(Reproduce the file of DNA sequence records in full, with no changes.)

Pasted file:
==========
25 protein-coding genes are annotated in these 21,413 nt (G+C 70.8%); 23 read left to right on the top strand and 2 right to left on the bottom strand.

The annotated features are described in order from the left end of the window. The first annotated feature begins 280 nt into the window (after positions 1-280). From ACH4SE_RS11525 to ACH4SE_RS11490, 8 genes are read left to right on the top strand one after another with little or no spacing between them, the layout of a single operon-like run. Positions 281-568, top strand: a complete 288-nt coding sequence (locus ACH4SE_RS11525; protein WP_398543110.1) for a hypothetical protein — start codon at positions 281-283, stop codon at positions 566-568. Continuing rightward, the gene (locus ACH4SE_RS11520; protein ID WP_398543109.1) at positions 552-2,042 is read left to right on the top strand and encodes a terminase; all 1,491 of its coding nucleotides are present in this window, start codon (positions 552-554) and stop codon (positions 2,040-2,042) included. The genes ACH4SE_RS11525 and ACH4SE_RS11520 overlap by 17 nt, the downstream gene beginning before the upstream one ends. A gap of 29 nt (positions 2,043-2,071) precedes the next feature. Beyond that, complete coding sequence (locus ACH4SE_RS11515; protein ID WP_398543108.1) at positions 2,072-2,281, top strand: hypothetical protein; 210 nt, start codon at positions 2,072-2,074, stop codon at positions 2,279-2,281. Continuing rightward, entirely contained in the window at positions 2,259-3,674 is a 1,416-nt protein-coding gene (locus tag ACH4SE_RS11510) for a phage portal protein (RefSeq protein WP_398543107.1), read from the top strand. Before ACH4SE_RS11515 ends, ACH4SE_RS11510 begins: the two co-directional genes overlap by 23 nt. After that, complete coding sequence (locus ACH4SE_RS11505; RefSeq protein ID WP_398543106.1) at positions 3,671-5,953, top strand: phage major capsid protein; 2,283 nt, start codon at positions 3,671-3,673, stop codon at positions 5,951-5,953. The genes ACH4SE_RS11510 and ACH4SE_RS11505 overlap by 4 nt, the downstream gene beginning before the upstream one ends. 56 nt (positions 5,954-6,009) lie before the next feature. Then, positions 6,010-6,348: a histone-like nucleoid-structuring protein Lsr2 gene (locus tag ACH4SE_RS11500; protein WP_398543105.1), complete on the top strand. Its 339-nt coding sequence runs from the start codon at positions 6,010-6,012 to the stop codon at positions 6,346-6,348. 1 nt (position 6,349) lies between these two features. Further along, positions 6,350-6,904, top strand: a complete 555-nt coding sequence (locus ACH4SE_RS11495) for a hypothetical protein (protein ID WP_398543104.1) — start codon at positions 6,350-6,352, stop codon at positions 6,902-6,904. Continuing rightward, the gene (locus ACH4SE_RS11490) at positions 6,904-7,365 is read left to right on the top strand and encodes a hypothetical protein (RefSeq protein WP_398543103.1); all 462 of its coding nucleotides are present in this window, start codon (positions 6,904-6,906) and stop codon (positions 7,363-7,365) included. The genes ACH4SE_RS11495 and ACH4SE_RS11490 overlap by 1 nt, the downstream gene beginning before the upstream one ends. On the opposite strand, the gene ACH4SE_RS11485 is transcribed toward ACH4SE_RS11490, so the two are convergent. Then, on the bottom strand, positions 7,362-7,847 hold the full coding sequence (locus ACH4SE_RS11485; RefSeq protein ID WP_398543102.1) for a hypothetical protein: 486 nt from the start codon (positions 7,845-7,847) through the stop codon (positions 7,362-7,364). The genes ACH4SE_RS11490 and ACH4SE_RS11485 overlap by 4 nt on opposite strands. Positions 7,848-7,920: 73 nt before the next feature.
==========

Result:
25 protein-coding genes are annotated in these 21,413 nt (G+C 70.8%); 23 read left to right on the top strand and 2 right to left on the bottom strand.

The annotated features are described in order from the left end of the window. The first annotated feature begins 280 nt into the window (after positions 1-280). From ACH4SE_RS11525 to ACH4SE_RS11490, 8 genes are read left to right on the top strand one after another with little or no spacing between them, the layout of a single operon-like run. Positions 281-568, top strand: a complete 288-nt coding sequence (locus ACH4SE_RS11525; protein WP_398543110.1) for a hypothetical protein — start codon at positions 281-283, stop codon at positions 566-568. Continuing rightward, the gene (locus ACH4SE_RS11520; protein ID WP_398543109.1) at positions 552-2,042 is read left to right on the top strand and encodes a terminase; all 1,491 of its coding nucleotides are present in this window, start codon (positions 552-554) and stop codon (positions 2,040-2,042) included. The genes ACH4SE_RS11525 and ACH4SE_RS11520 overlap by 17 nt, the downstream gene beginning before the upstream one ends. A gap of 29 nt (positions 2,043-2,071) precedes the next feature. Beyond that, complete coding sequence (locus ACH4SE_RS11515; protein ID WP_398543108.1) at positions 2,072-2,281, top strand: hypothetical protein; 210 nt, start codon at positions 2,072-2,074, stop codon at positions 2,279-2,281. Continuing rightward, entirely contained in the window at positions 2,259-3,674 is a 1,416-nt protein-coding gene (locus tag ACH4SE_RS11510) for a phage portal protein (RefSeq protein WP_398543107.1), read from the top strand. Before ACH4SE_RS11515 ends, ACH4SE_RS11510 begins: the two co-directional genes overlap by 23 nt. After that, complete coding sequence (locus ACH4SE_RS11505; RefSeq protein ID WP_398543106.1) at positions 3,671-5,953, top strand: phage major capsid protein; 2,283 nt, start codon at positions 3,671-3,673, stop codon at positions 5,951-5,953. The genes ACH4SE_RS11510 and ACH4SE_RS11505 overlap by 4 nt, the downstream gene beginning before the upstream one ends. 56 nt (positions 5,954-6,009) lie before the next feature. Then, positions 6,010-6,348: a histone-like nucleoid-structuring protein Lsr2 gene (locus tag ACH4SE_RS11500; protein WP_398543105.1), complete on the top strand. Its 339-nt coding sequence runs from the start codon at positions 6,010-6,012 to the stop codon at positions 6,346-6,348. 1 nt (position 6,349) lies between these two features. Further along, positions 6,350-6,904, top strand: a complete 555-nt coding sequence (locus ACH4SE_RS11495) for a hypothetical protein (protein ID WP_398543104.1) — start codon at positions 6,350-6,352, stop codon at positions 6,902-6,904. Continuing rightward, the gene (locus ACH4SE_RS11490) at positions 6,904-7,365 is read left to right on the top strand and encodes a hypothetical protein (RefSeq protein WP_398543103.1); all 462 of its coding nucleotides are present in this window, start codon (positions 6,904-6,906) and stop codon (positions 7,363-7,365) included. The genes ACH4SE_RS11495 and ACH4SE_RS11490 overlap by 1 nt, the downstream gene beginning before the upstream one ends. On the opposite strand, the gene ACH4SE_RS11485 is transcribed toward ACH4SE_RS11490, so the two are convergent. Then, on the bottom strand, positions 7,362-7,847 hold the full coding sequence (locus ACH4SE_RS11485; RefSeq protein ID WP_398543102.1) for a hypothetical protein: 486 nt from the start codon (positions 7,845-7,847) through the stop codon (positions 7,362-7,364). The genes ACH4SE_RS11490 and ACH4SE_RS11485 overlap by 4 nt on opposite strands. Positions 7,848-7,920: 73 nt before the next feature.